Last month, Maine CDC was notified of a domestic dog that tested positive for rabies. This is the first case of rabies in a domestic dog in Maine since 2003. This case reminds us of the importance of keeping pets up-to-date on rabies vaccine and avoiding contact with wild animals to prevent the spread of rabies. The dog was infected with a variant of the rabies virus that circulates most commonly in raccoons and is predominant in the eastern United States.
Rabies is a preventable viral disease of mammals. The virus is spread when infected animals bite or scratch a person or another animal. The virus can also be spread if saliva or tissue from the brain or spinal cord of a rabid animal touches broken skin or gets into the mouth, nose or eyes of a person or another animal.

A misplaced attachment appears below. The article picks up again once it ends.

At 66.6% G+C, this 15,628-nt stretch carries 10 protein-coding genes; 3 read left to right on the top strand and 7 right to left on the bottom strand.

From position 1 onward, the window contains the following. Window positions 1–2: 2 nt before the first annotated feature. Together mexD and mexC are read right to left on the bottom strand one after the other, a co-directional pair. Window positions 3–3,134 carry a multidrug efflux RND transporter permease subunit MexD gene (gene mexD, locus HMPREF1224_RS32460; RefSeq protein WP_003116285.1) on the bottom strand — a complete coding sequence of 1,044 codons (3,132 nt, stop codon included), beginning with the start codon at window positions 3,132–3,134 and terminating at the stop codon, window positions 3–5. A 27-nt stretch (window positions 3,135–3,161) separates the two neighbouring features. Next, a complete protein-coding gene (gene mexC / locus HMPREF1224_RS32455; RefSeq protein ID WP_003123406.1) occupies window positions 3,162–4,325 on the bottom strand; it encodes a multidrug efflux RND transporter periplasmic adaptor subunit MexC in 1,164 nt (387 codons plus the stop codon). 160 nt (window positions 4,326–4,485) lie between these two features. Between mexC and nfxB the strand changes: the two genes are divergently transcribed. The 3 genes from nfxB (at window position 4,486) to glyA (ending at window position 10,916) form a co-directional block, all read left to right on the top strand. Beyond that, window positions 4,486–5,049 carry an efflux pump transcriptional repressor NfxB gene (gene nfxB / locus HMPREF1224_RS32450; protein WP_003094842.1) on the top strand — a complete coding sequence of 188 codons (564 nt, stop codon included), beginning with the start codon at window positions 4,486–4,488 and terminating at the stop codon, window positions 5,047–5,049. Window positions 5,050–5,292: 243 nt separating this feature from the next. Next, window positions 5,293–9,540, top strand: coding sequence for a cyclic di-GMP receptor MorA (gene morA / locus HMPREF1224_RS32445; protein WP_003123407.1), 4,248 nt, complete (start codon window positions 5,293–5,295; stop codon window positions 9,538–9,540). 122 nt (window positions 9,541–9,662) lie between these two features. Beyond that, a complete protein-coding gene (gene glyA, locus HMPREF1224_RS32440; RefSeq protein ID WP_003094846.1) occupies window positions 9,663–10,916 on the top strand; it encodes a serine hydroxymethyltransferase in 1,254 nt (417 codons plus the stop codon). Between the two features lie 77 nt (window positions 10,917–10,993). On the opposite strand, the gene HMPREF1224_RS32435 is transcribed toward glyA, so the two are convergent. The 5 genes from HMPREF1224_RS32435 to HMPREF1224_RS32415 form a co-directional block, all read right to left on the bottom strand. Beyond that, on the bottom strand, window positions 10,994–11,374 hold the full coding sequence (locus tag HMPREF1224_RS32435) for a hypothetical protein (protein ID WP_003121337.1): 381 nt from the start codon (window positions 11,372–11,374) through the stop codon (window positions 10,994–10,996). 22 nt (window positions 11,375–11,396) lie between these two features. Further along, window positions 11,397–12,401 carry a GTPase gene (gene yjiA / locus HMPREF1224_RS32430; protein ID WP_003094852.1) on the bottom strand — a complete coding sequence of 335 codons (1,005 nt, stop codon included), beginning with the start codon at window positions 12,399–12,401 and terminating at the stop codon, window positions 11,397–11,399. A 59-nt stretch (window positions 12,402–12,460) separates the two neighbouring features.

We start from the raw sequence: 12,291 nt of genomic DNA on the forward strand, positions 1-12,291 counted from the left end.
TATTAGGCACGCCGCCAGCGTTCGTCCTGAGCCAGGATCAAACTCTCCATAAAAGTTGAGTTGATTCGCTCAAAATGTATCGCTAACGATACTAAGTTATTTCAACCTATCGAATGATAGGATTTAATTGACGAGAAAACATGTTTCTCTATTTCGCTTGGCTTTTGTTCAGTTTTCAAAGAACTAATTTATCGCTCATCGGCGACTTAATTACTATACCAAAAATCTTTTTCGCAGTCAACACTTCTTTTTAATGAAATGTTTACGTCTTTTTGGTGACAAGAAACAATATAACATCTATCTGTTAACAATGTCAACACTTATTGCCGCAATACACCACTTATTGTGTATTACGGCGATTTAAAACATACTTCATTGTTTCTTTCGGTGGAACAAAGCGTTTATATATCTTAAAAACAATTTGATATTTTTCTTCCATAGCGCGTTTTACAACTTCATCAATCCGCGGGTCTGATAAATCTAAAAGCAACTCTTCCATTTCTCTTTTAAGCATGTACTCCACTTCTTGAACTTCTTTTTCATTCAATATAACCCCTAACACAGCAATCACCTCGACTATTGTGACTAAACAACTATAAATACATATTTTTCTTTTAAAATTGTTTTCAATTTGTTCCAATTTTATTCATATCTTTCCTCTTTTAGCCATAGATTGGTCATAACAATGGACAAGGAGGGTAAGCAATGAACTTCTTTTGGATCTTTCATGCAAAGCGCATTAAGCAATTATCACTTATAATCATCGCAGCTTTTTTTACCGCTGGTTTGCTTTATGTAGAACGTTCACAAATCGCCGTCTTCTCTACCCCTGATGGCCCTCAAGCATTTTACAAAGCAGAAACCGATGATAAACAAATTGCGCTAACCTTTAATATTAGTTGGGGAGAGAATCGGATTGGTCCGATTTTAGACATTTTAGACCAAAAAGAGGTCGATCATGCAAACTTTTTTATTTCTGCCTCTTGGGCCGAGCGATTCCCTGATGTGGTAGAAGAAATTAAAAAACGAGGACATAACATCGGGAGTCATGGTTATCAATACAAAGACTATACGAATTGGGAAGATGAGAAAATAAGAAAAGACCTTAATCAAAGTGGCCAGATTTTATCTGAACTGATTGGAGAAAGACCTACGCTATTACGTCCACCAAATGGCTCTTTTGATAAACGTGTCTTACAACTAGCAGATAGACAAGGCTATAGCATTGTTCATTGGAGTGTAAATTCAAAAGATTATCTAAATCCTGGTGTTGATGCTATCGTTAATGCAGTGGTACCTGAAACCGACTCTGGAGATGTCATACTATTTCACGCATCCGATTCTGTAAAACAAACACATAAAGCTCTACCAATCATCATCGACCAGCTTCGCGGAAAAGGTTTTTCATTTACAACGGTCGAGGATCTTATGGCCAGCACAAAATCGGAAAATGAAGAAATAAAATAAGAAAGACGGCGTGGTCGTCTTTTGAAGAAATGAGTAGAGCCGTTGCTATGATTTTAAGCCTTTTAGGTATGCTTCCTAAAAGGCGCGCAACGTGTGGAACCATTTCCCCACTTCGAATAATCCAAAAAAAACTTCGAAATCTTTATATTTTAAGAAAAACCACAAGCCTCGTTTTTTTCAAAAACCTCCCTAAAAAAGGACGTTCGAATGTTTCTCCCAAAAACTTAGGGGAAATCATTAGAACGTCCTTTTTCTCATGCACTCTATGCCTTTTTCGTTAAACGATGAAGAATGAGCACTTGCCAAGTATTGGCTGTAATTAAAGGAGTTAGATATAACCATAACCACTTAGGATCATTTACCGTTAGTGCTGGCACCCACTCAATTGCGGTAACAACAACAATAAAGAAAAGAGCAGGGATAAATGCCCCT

All mammals are susceptible to rabies infection, but only a few wildlife species are important reservoirs for the disease, including raccoons, skunks, bats, and foxes. While wildlife are more likely to be rabid than are domestic animals in the United States, domestic animals can be infected when they are bitten by wild animals.
All Mainers are encouraged to consider ways in which they can prevent the spread of rabies including:
- Vaccinate your pet cats and dogs against rabies; it is the law.
- Avoid contact with wild animals or other animals that you do not know.
- Bat proof your home. Wildlife biologists can provide tips on how to bat proof your home without harming bats but preventing them from entering your home.